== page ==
Who We Are
Protecting and Preserving an Historic Landmark
The Baum Opera House is managed and operated by the Baum Opera House Association, a registered non-profit organization. Our mission is to preserve, protect and enhance the historic Baum Opera House.
Rich History Embedded in the Community
Since its inception, the Baum Opera House has played a pivotal role in the Miamisburg community and not just as a cultural arts landmark. From hosting the first basketball game of Miamisburg High School to housing a dinner theater and even a bowling alley, the Baum Opera House has made its impact on history over the last 135 years.
Charles Baum purchased a plot of land for $1,600.20 and built the Baum Hotel. The immediate success of the hotel allowed Baum to pay off his debt in 4 years. Guests at the Baum Hotel received first-class treatment with free carriage rides from the railroad to the hotel.
The Star City Opera House, also built by Baum, opened its doors to Miamisburg locals and delighted travelers. With a seating capacity of 800, it was the largest opera house between New York City and the Mississippi River.
The Miamisburg Fire Department carriage (now on display in the front hall) found a home in the Baum while the firehouse was undergoing reconstruction. Due to the housing of the fire engine, the front carriage doors flanking the entrance to the Opera House were installed.
During World War I, the Opera House hosted basketball games and a presidential rally for William Jennings Bryan, a three-time Democratic presidential candidate.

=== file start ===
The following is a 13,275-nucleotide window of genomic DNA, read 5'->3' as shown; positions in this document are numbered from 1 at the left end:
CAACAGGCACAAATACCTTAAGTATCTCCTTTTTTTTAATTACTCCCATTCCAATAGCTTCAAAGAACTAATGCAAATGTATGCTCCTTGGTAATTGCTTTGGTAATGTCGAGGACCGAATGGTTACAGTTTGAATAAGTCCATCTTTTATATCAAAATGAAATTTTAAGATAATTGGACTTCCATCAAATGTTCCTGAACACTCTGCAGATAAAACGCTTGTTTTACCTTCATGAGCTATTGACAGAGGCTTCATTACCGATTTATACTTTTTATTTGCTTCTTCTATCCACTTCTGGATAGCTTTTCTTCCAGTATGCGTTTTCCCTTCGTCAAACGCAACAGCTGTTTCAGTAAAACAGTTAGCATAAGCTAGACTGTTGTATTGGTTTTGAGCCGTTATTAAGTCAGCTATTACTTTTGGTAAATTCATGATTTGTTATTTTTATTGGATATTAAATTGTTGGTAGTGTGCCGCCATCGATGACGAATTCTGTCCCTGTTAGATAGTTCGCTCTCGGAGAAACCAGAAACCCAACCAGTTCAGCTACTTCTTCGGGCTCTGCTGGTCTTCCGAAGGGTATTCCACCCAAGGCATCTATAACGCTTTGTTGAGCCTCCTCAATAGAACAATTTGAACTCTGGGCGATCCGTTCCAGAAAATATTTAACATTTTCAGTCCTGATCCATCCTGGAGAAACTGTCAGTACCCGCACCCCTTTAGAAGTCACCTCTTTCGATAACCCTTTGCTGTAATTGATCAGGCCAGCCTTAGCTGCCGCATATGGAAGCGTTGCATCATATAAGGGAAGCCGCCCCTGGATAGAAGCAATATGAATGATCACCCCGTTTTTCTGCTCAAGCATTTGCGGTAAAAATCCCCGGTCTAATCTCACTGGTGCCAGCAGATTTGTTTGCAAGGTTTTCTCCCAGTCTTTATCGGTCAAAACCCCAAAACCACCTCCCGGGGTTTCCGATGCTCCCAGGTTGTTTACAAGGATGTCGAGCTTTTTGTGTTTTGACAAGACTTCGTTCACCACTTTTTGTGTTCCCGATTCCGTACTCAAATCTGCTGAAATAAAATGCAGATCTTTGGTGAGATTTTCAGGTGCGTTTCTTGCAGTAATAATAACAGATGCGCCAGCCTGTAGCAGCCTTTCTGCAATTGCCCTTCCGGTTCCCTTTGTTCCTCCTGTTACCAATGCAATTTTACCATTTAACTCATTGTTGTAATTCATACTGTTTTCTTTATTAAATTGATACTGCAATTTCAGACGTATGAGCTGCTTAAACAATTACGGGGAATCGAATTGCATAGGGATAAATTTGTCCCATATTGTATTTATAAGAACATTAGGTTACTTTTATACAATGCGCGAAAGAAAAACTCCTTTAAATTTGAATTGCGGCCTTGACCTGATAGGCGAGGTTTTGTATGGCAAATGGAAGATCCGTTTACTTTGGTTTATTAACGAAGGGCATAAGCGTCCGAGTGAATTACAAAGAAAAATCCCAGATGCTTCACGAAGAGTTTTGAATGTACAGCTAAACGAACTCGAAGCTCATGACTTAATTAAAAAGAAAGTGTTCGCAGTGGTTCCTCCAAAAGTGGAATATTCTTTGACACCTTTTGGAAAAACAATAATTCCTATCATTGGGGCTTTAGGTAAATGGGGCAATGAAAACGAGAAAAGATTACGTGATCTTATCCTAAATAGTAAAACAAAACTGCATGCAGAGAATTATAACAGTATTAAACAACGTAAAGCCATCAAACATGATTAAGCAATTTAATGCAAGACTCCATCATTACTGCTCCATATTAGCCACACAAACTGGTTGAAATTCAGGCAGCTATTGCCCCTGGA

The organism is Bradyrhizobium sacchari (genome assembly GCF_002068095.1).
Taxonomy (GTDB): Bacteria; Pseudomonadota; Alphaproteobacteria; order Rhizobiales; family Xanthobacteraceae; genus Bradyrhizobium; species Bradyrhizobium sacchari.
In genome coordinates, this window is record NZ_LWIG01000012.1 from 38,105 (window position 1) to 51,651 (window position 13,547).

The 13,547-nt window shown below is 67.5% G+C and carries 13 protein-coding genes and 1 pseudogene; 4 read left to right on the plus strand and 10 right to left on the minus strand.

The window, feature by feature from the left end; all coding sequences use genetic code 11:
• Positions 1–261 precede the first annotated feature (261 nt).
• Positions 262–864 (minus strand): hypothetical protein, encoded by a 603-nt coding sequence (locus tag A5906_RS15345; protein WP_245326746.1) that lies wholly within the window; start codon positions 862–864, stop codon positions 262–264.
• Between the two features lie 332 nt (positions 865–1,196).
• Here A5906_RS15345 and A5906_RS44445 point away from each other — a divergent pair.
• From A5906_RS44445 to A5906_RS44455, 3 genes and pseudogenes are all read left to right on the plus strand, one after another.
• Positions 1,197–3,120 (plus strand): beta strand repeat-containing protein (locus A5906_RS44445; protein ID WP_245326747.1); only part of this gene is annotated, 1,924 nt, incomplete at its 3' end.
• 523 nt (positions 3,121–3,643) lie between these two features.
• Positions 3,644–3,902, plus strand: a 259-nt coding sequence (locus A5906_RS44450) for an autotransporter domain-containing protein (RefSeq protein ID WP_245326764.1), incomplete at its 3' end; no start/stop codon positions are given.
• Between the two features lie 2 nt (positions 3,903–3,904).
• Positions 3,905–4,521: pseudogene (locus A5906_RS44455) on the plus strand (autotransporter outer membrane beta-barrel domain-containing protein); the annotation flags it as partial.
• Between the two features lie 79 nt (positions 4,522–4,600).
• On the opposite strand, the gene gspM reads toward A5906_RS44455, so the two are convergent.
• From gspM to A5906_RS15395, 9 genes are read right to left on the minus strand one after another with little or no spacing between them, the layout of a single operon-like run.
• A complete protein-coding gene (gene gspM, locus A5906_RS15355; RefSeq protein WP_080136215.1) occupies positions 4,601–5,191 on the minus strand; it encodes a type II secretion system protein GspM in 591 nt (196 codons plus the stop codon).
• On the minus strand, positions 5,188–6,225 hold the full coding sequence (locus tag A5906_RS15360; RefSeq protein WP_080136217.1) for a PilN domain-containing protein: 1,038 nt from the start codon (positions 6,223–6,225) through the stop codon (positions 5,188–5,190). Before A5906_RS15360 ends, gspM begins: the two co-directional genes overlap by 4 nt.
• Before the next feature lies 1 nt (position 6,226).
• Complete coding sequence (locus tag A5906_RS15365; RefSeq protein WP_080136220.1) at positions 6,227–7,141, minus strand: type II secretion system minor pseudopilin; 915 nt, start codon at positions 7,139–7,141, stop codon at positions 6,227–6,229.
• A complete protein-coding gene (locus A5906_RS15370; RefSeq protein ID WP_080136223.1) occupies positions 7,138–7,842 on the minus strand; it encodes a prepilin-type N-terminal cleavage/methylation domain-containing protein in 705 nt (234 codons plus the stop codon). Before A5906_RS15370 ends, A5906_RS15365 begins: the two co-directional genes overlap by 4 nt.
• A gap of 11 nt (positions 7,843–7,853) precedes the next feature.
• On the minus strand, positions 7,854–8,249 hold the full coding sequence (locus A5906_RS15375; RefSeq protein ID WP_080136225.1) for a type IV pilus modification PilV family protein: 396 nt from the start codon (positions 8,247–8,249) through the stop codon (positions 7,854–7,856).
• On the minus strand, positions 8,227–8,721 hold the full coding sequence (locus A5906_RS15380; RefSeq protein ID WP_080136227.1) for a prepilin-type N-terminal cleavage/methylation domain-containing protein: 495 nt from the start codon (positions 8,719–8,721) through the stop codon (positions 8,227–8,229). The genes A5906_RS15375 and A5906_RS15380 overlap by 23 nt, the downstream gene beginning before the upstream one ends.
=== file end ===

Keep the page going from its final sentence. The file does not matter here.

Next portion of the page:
The Opera House was the place to be for dancing with ballroom dancing on one floor and 50/50 dancing on the other.
The Baum, also known as the “Zoo”, goes to sheriff’s auction and is purchased by Jim and Mady Ransdell with plans to restore it to its former glory.
Friends of the Baum How We Came About
Even with its historic significance of being part of the Miamisburg community for over 100 years, the Baum had been left to disintegrate and was scheduled for demolition in 1994. Jim and Mady Ransdell chose to purchase the historic Mansard-style brick building and give it life again. An organization which included the Ransdells, volunteer laborers and a board of directors began restoring the building. Over the last two decades, the Baum has been transformed through the partnership of volunteers, fundraisers, grants, memberships and donations. Robert Templer was one of the donors who made a significant impact on the transformation of the Baum Opera House. With his generosity and partnership, the first floor was restored and one of the rooms inside garners his namesake.
As a donor to the Baum Opera House Association, you become a member of the Friends of the Baum society. This group of valued donors receive quarterly communications from the Baum Opera House Association, recognition on the donor wall located in the Baum Opera House, and invitations to events at the Baum Opera House.
The Baum Opera House is in need of a new roof. The new roof will resemble the original one from 1884. The Baum Opera House Association needs to raise $60,000 to begin the roof replacement.
and Stage Improvements
With new lighting, we can improve the experience that our guests have at events. The Baum Opera House Association needs to raise $15,000 to improve the lighting equipment and stage.
Members At Large
|Sarah Bucher||Michelle Collins|
|Missy Donahoe||Joshua Fox|
|Rebecca Siciarz||Jan Runkle|
|Jeff Nestor||Mary Cline|
|Carolyn Kilpatrick||Wayne Kern|
|Josh Liles||Jamie Bridewell|
|Ross Morris||Mary Goodwin|